The D&C procedure has a low risk of serious complications. It is normal to experience vaginal bleeding and/or pelvic cramping (similar to menstrual cramping) for a few days after a D&C. Over-the-counter pain medications are usually sufficient for pain control.
The most common complication that can occur is perforation of the uterus with either the dilators or the curette. When this happens, as long as no internal organs (intestines, bladder, or rectum) or large blood vessels are damaged, the hole will almost always heal itself without further surgery.
The risk for this problem is increased in patients with a narrowed opening to the cervix (cervical stenosis) or in patients with distorted internal uterine anatomy. This risk is also increased if the uterus is infected or has undergone previous surgeries such as cesarean sections or myomectomies.
Injury to the cervix is another possible complication. Tears or cuts in the cervix can usually be treated by application of pressure and local medications to stop bleeding. In some cases, stitches in the cervix may be required, but this is not common.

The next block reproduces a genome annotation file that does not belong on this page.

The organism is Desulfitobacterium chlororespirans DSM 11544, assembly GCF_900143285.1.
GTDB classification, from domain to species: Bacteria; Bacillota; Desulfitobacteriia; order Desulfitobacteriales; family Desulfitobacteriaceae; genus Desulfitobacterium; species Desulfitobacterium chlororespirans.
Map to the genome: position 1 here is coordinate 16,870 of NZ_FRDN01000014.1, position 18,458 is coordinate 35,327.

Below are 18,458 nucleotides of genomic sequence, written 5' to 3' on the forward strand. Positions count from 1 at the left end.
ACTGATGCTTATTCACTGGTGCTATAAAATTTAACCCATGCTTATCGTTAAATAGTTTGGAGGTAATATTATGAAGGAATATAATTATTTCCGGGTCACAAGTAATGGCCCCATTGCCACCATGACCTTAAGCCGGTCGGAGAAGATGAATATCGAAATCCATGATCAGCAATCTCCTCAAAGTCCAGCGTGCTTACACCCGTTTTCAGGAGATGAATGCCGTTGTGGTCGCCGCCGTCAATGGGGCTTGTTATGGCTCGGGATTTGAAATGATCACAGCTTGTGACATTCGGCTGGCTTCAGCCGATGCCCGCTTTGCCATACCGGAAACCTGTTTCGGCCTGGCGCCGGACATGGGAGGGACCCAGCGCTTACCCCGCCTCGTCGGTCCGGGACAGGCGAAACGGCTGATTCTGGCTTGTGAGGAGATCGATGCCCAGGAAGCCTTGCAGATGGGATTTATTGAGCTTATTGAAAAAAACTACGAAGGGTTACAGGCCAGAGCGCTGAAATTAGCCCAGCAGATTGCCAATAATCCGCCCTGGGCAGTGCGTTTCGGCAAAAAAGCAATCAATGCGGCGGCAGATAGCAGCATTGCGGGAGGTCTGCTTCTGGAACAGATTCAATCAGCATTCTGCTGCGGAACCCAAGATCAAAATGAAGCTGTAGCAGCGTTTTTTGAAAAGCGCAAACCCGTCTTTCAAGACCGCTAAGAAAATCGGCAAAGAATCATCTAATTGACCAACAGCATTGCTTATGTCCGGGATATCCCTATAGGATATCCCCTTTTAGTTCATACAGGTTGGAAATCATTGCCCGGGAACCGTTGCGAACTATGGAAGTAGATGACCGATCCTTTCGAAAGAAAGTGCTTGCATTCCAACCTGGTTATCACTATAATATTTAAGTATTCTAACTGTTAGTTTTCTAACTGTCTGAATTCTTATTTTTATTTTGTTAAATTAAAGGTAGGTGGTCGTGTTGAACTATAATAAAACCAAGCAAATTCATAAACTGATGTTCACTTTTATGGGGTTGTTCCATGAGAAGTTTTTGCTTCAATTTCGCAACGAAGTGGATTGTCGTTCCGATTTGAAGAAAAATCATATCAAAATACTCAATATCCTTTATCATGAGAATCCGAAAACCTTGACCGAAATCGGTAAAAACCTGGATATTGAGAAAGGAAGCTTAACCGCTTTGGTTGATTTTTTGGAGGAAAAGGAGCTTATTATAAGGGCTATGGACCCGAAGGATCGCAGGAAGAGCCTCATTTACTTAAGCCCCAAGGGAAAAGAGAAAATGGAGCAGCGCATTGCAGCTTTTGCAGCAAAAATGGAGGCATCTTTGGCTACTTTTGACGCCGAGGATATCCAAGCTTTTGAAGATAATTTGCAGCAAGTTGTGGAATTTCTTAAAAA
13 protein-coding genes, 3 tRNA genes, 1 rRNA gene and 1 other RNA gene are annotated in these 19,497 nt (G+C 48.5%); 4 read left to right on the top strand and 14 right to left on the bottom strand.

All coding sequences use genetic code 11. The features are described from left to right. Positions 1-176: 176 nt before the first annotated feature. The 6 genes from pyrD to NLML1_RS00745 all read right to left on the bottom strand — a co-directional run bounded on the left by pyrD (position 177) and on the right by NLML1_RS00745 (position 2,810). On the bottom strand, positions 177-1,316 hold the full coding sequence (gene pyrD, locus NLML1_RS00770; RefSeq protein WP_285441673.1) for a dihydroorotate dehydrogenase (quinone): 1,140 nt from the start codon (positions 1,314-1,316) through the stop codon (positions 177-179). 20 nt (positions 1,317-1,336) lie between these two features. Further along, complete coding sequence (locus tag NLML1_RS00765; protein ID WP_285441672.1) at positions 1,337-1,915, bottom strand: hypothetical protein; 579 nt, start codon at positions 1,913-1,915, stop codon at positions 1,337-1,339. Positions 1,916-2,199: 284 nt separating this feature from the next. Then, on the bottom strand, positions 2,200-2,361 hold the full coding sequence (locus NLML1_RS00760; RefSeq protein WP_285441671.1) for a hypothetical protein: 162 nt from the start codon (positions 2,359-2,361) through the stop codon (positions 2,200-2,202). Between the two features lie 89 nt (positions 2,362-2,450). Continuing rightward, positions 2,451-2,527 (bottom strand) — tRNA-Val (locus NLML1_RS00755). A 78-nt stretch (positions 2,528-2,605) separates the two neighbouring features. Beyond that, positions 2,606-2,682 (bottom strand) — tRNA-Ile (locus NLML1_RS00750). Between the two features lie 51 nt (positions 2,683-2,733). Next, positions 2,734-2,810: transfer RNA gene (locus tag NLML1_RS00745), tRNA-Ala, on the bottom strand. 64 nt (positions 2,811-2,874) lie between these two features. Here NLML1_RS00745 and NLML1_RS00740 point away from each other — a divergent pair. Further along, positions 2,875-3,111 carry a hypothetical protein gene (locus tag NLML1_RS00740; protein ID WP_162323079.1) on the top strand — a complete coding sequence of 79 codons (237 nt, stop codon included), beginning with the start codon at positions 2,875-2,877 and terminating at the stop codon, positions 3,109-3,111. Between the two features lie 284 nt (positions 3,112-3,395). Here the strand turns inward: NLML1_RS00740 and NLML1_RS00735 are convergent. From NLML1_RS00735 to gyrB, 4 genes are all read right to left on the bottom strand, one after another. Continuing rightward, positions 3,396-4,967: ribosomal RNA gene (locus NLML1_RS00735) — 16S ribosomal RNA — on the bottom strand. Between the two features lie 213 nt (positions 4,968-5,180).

Other complications, as with any surgery, include bleeding and infection. Most bleeding is mild and resolves on its own. Infection is also rare and can normally be managed with oral antibiotics.
Most D&Cs do not require the routine use of postoperative antibiotics. On occasion, in patients with certain heart defects, the surgeon may give antibiotics before and after the surgery to prevent bacteria from the vagina from infecting the heart valves.
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Archived: March 20, 2014
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